conscious love or unconscious fear?

One of my favorite quotes – and one which is a guidepost for me – was written by Rumi (with whom I share a birthday, 750 years apart).

Your task is not to seek for love, but merely to seek and find all the barriers within yourself that you have built against it.

― Rumi

Most of us might say to ourselves or others, “I don’t have any barriers to love within me!” I’m quite sure I said the same many years ago when I first came upon this quote. However, I am reminded when I hear others making disparaging remarks, e.g., judgments about those who may be different (without knowing anything about them), that fear and hate are deeply unconscious. The words we say and the thoughts we think can seem far louder than any words we speak about our love for someone.

If we are truly honest, we might admit to having spent time and energy at some point judging ourselves harshly and then, no doubt, offering some of those same judgments about others, even if we did not speak them aloud. Do you see what is hidden there? Our self-judgments projected onto others – as unconscious fear.

Being or becoming conscious of love isn’t as easy at it may seem. Children find this easy – as it is their first nature until they are taught otherwise by the experiences of their outer world. Our healing of our second nature or learned habits is essentially what I feel Rumi is speaking of in the quote above. And then, I recently read the quote below by Fr. Richard Rohr and it all came together so beautifully.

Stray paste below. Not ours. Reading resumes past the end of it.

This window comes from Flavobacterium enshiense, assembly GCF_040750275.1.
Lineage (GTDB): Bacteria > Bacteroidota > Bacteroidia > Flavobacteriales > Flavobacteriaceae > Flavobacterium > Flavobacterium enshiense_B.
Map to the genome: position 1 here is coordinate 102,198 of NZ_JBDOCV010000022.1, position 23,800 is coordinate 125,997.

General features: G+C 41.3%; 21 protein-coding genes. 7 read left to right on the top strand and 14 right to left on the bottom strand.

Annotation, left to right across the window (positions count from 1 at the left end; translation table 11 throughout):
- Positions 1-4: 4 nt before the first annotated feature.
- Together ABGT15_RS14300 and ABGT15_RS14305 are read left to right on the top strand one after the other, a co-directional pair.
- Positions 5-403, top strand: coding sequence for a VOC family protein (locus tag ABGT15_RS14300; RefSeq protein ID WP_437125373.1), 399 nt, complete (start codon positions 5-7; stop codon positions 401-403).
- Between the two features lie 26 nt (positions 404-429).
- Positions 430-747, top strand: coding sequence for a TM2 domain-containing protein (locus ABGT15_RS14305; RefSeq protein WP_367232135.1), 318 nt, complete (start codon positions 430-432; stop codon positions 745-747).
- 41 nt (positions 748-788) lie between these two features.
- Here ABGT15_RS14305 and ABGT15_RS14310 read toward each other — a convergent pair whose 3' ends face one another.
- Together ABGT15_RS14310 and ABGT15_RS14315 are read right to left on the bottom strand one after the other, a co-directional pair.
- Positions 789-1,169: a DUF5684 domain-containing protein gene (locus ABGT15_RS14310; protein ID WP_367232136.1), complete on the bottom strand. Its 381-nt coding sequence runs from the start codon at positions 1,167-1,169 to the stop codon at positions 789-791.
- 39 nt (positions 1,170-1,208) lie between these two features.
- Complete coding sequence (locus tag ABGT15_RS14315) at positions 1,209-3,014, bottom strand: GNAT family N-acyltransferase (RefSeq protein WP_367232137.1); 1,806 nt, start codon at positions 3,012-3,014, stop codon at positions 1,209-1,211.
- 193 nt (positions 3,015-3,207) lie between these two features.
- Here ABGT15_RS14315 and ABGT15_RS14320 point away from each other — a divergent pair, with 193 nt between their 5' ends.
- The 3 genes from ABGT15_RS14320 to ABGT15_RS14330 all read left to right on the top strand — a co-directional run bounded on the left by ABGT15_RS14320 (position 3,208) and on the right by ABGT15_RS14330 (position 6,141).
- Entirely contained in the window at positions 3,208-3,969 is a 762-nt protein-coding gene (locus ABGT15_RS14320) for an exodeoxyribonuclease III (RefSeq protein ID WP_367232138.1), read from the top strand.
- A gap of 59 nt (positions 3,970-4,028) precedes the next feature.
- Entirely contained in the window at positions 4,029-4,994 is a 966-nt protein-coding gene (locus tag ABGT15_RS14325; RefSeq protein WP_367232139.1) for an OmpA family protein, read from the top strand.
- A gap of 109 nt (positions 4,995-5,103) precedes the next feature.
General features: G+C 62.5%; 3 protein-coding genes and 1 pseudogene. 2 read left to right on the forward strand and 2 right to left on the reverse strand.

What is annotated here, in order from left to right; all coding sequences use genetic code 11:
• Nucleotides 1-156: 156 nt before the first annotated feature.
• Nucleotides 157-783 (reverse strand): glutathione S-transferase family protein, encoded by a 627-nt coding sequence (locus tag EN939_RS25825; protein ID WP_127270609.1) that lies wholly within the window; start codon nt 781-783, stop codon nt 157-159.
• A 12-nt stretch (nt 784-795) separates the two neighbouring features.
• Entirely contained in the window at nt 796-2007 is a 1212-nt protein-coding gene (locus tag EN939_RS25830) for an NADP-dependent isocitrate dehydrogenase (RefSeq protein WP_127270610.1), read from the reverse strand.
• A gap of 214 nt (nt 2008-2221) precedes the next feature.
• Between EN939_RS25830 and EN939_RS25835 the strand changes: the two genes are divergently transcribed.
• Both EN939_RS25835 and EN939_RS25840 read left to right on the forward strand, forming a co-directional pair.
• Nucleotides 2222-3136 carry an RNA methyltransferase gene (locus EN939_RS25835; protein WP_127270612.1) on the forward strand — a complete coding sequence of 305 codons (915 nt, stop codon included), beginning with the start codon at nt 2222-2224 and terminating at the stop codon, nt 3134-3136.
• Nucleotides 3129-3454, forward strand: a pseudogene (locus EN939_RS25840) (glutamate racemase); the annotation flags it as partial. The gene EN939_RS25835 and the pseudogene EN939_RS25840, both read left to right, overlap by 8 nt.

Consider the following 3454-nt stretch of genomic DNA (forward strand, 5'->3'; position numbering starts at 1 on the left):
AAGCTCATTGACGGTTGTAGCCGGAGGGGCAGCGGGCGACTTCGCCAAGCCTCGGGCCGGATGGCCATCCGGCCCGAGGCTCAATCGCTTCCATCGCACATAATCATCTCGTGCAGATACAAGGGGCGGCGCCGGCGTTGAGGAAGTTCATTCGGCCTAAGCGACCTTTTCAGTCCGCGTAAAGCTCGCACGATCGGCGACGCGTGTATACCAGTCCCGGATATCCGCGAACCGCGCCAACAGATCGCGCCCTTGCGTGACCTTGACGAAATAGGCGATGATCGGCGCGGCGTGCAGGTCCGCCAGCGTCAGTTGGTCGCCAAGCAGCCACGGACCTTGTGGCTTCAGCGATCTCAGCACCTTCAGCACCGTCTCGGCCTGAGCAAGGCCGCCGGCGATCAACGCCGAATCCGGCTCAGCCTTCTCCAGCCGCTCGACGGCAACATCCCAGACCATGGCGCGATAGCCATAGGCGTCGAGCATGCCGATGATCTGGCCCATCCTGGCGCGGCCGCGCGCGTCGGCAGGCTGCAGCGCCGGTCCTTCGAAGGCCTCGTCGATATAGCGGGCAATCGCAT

The words “conscious love” ring true for me as a definition for our life’s purpose and the goal of all spirituality. When we’re conscious, we will always do the loving thing, the connecting thing, the intimate thing, the communion thing, the aware thing. To do the unloving thing is always to somehow be unconscious at that moment.

-Fr. Richard Rohr

Realizing that we have second nature wounds which comprise the deep well of our fear, anger, judgments and negativity, is an important early step in beginning to remove the barriers to love within us. Doing so is also essential to living an authentic and more peaceful life. And as Fr. Rohr reminds us, it is conscious love which is our life’s purpose. Everything that we are, that we do, that we choose, flows from that place. We are love…because we come from love.